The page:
Compiling the Apanel application I leave as an execise for you. I have a nice script which starts my fujikd daemon, and it works now like charm. Doesn’t leave tons of useless junk lines in my messages files.

Correction – After hibernation, it does. I will try to remove the module and re-insert it to see what happens.

Update – It actually is ok after removal and re-insert. All this is done by simply unloading / reloading the fjkeyd service. I will add it to my hibernation.conf file.

Update 2 – It returns. Not much of it, but it does return, and I hate it. For now, I will try to use it under controlled environment. We’ll see on it in the future.

Kernel update – 2.6.14.2

Saturday, December 24th, 2005

My tiny laptop has worked rather well so far, but I’ve decided, due to some unexplained problems, to upgrade it to a newer version of kernel, aka 2.6.14.2.

Based on my own blog’s entry (what good are blogs if not to hold some long forgotten knowledge?), which can be found here, I’ve upgraded my kernel and used the following config file config-2.6.14.2.txt.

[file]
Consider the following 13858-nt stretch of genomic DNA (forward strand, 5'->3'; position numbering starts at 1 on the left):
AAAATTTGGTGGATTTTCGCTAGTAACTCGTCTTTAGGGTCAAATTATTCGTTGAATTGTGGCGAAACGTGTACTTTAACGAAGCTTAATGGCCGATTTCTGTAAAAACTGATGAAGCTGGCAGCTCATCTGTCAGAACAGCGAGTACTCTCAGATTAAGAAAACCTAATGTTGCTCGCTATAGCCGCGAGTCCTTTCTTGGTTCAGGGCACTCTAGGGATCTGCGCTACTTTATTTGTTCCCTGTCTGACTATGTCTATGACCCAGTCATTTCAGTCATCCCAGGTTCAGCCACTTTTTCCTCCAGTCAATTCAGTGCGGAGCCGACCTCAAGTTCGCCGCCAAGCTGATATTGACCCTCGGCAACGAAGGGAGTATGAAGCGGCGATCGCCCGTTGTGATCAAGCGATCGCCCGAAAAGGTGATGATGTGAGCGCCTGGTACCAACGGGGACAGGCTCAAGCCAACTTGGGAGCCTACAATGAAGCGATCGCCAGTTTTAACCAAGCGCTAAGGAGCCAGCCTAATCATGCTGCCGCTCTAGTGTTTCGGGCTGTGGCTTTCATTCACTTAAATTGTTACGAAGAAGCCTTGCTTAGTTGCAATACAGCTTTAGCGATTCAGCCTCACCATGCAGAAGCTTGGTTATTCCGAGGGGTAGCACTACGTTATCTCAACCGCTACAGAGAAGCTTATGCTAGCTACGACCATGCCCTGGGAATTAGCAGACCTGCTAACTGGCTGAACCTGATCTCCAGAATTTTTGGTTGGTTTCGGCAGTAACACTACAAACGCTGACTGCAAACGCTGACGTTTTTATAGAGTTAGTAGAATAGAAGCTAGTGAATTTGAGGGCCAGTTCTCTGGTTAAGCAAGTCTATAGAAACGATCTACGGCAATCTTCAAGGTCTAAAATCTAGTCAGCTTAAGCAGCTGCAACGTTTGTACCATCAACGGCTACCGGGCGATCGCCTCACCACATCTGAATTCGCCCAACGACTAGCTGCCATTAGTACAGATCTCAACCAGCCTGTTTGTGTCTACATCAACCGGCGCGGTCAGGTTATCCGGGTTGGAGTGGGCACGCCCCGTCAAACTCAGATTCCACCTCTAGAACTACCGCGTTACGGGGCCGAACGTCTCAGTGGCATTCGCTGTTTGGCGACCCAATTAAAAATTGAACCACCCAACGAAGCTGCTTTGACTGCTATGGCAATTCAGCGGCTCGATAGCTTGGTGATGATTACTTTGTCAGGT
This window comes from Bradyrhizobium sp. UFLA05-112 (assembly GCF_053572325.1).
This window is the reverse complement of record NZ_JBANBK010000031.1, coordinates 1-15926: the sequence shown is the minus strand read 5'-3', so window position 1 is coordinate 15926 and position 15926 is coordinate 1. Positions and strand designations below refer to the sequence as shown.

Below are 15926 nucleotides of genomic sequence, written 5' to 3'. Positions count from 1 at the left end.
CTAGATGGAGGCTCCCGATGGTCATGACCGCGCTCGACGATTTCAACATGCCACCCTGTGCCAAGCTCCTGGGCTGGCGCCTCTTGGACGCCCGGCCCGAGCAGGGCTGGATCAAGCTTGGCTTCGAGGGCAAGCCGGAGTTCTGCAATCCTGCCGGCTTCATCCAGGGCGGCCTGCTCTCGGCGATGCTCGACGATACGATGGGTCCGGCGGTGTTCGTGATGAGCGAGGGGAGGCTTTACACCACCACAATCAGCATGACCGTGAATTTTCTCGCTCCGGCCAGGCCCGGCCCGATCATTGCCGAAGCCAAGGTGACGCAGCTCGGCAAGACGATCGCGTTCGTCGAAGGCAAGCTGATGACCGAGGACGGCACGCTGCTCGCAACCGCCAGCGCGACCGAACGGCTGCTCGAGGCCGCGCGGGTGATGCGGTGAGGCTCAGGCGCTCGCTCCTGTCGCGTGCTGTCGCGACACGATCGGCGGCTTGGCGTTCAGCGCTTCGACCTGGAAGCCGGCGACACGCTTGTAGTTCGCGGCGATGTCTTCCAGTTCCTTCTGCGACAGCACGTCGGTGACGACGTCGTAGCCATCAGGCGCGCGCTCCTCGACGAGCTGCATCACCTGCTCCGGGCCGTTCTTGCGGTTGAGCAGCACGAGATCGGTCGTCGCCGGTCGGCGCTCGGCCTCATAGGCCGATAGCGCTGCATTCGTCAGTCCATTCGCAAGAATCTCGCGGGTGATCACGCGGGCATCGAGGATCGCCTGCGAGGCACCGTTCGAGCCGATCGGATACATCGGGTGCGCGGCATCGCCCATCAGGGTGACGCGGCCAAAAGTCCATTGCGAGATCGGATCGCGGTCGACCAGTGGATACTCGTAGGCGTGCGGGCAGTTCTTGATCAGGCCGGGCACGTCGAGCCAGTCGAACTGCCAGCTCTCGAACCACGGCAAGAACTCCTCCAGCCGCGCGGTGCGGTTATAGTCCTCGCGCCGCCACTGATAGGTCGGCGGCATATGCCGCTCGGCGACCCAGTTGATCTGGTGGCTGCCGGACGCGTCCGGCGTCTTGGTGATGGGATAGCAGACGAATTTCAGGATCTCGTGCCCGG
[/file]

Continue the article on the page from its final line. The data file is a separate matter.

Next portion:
One thing which I’ve had to do, maybe due to some upgrade of mkinitrd tools, or the likes, and it took me one misserable hibernation and restore (or a failed restore) to discover was to add the line “echo >/proc/suspend2/do_resume” to /usr/share/initrd-tools/linuxrc (my exact file is linuxrc.txt), so that the system would actually restore from hibernation. Now it works correctly.

On another issue, I’ve been asked to advise during Oracle DB installation on Linux setup, with High Availability solution. Although, long time ago, I’ve installed Oracle on both Solaris and Windows (without fine-tuniing it, anyhow), I’ve started searching the net, and came to the following link. The documents linked there are worth their weight in gold and diamonds. I’ll be testing them in the next few days, for my own personal advantage, but I think it’s gonna succeed, and as it seems the place for such issues, I can only put my thumb up for such sites and information sources on the web. It reminds me of the good in it. I was very impressed.